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Students to participate in Clash of the Titans film festival

Amelia Bassi
Students will participate in the Clash of the Titans film festival in Paris Jan. 24-27. They have been preparing for the festival, where they will be required to produce a film in one day.

Eight selected student directors participating the school’s yearly film festival will attend the Clash of the Titans film festival in Paris Jan. 24-27. Performing Arts Teacher Todd Sessoms said 16 schools from across the world will be participating in the festival, hosted by the American School of Paris.

Sessoms, who is leading the trip, said the event is designed for International Baccalaureate students studying film and is a way for students to show their skills and explore their passions.

“All of the students who are going have chosen to do this,” Sessoms said. “They came out originally because they love film and they want to direct films, and so it’s a chance for them to meet other students who are equally passionate.”

Furthermore, Sessoms said he is excited to see his students develop relationships with each other across different schools, which they can maintain throughout their academic and professional careers.

“It gives them a chance to make connections across schools and across cultures and across differences,” Sessoms said. “I really hope that our students walk out having made some great student connections that they can hold on to.”

Sessoms said during the festival, teams will participate in a lottery event where they randomly pull film elements out of a hat. These include the genre, a filming location, an actor and a prop that must function as a central theme. The teams then have to plan, write, film and edit their film in one day.

Hannah Lindner (’25), who is attending the festival, said although the restrictions and criteria for the competition are challenging, they encourage students to develop perseverance, which is a skill needed for working in the film industry.

“You have to have resilience, and I feel like that’s very much real in the film industry,” Lindner said. “So if you want to work in film, then it’s perfect for you.”

English Teacher Mark Mazzenga, who teaches the Literature and Film class, is also leading the trip. He said creating films will allow students to develop their teamwork skills, especially since there are many different responsibilities involved in producing a film.

“You have to really be a good listener and understand if something isn’t working or if it is working,” Mazzenga said. “I think just being able to put in that really rich, collaborative creative environment is super beneficial, and it’s applicable for all strands of life.”

Furthermore, teachers will only be able to work with their students for 20 minutes each day, so students must organize and create their films without assistance.
Mazzenga said he hopes the freedom of the event will show students that they are able to produce impressive work independently.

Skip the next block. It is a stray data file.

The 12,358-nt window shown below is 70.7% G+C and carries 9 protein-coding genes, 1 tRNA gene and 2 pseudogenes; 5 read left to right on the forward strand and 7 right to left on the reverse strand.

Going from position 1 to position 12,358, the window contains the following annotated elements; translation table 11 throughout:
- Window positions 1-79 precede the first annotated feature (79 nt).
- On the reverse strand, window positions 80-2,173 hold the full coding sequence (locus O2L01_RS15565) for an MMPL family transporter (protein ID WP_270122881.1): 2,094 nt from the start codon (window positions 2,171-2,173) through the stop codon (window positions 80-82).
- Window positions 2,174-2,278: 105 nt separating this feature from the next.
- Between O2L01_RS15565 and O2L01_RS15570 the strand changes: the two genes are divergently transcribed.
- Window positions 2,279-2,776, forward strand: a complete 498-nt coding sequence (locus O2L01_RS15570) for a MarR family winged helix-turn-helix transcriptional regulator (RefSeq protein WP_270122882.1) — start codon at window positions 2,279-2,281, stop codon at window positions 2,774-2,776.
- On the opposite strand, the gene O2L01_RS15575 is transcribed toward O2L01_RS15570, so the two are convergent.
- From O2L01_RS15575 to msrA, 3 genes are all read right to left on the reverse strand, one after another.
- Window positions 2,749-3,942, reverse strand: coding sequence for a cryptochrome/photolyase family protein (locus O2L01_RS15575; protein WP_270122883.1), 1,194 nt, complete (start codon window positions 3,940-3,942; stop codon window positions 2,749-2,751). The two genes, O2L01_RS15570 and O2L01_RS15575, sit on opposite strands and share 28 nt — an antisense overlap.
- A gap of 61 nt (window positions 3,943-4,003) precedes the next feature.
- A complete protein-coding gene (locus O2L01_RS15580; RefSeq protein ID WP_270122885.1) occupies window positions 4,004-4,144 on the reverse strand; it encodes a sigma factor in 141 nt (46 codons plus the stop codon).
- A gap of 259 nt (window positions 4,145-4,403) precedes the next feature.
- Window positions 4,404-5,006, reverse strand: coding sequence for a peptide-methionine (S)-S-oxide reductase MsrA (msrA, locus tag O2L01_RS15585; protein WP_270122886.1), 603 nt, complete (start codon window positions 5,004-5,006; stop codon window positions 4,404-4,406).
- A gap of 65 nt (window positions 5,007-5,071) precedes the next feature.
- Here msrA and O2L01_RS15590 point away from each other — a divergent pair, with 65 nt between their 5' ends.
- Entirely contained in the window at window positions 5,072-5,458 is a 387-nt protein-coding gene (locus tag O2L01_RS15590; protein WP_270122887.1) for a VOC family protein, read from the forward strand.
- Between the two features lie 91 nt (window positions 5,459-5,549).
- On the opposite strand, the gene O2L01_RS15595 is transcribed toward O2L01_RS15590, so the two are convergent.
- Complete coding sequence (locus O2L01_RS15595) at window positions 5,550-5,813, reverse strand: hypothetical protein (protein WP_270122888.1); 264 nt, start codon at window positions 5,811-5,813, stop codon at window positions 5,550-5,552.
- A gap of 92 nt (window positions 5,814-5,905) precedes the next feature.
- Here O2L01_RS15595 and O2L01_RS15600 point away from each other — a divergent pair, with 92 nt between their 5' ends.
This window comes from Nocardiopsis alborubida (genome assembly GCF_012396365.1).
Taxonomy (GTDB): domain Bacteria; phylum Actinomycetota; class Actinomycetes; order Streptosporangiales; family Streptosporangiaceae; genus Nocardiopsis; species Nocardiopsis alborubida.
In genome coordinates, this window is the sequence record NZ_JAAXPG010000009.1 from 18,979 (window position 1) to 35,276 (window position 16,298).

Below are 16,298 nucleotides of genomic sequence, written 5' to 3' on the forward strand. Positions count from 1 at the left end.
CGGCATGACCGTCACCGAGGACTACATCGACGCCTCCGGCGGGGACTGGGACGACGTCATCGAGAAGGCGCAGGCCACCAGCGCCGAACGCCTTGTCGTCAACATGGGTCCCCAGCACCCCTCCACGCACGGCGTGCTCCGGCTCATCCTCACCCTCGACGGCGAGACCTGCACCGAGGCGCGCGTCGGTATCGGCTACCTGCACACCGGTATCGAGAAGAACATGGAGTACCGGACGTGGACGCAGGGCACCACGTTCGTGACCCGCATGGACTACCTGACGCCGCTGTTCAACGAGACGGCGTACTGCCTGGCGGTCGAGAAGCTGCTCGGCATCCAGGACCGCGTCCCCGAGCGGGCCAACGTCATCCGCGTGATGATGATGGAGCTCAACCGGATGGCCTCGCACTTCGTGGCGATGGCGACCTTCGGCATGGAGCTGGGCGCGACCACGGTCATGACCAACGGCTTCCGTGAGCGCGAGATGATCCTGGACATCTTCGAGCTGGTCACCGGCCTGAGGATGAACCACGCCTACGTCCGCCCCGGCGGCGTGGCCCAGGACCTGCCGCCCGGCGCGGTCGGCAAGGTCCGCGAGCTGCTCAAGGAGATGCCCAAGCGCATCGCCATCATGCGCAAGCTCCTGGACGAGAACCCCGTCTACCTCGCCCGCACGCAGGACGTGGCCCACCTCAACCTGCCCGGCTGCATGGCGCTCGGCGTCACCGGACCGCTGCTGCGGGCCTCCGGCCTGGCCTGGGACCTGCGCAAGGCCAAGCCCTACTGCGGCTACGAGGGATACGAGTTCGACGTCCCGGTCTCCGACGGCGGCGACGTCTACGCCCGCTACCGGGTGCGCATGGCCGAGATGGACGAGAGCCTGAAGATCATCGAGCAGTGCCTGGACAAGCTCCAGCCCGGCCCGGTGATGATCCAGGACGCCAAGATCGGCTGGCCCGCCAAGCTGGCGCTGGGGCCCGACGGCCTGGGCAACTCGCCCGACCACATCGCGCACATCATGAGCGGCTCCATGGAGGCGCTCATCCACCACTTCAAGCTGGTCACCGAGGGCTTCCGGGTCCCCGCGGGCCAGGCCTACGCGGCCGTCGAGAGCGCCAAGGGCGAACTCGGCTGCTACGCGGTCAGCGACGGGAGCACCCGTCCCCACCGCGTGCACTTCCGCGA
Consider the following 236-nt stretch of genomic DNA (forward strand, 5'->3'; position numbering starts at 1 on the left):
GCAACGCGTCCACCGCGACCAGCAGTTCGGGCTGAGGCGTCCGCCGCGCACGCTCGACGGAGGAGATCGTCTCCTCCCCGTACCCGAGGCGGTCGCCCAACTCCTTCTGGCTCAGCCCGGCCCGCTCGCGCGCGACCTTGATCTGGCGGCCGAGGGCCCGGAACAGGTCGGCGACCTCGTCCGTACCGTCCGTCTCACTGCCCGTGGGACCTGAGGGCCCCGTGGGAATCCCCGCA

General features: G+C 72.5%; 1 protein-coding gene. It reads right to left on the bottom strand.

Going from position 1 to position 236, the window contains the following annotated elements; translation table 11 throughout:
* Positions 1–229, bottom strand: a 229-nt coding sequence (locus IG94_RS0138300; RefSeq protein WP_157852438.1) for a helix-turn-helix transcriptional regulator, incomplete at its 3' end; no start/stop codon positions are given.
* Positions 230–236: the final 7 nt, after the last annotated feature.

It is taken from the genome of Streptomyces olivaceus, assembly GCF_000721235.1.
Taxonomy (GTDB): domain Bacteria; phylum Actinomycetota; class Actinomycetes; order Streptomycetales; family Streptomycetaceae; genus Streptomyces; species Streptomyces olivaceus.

“I’m just really excited to see both our students kind of plunged into a really charged and creative environment and just seeing what they can do because I know they’re very capable,” Mazzenga said.

Additionally, Sessoms said the festival is an opportunity for students to take charge of their work and utilize the time they have spent in preparation.

“Everything is on their own, it’s on them,” Sessoms said. “Now it’s about them really taking the reins and being creative and having fun and making it happen, so we can really release them and let them be independent, and let them learn in that process.”

Lindner said she is also looking forward to learning more about filmmaking and professional equipment through the workshops at the festival.

“I’m really excited to learn more about film and filmmaking and editing, and they’re gonna give us lots of resources and new software and new cameras, and everything that we can learn about,” Lindner said.

Mazzenga said he is excited to see how different schools organize their film curriculum and practice since he can learn from and build connections with these other schools.

“I’m just so interested in seeing how other people approach filmmaking and their attitudes and their process of it,” Mazzenga said. “I think anytime you add new voices in a conversation it gives you something to think about as a teacher and as a student.”

Likewise, Sessoms said he hopes to learn from other schools to improve the film program at the school.

“It’s very easy to sort of know your own program as a student or a teacher, and think this is the way to do it,” Sessoms said. “I’m super excited to learn how wrong I have been, and find new ways to continue growing.”

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About the Contributor
Amelia Bassi, Reporter
Amelia Bassi ('27) is a Reporter for The Standard in Multimedia Journalism.

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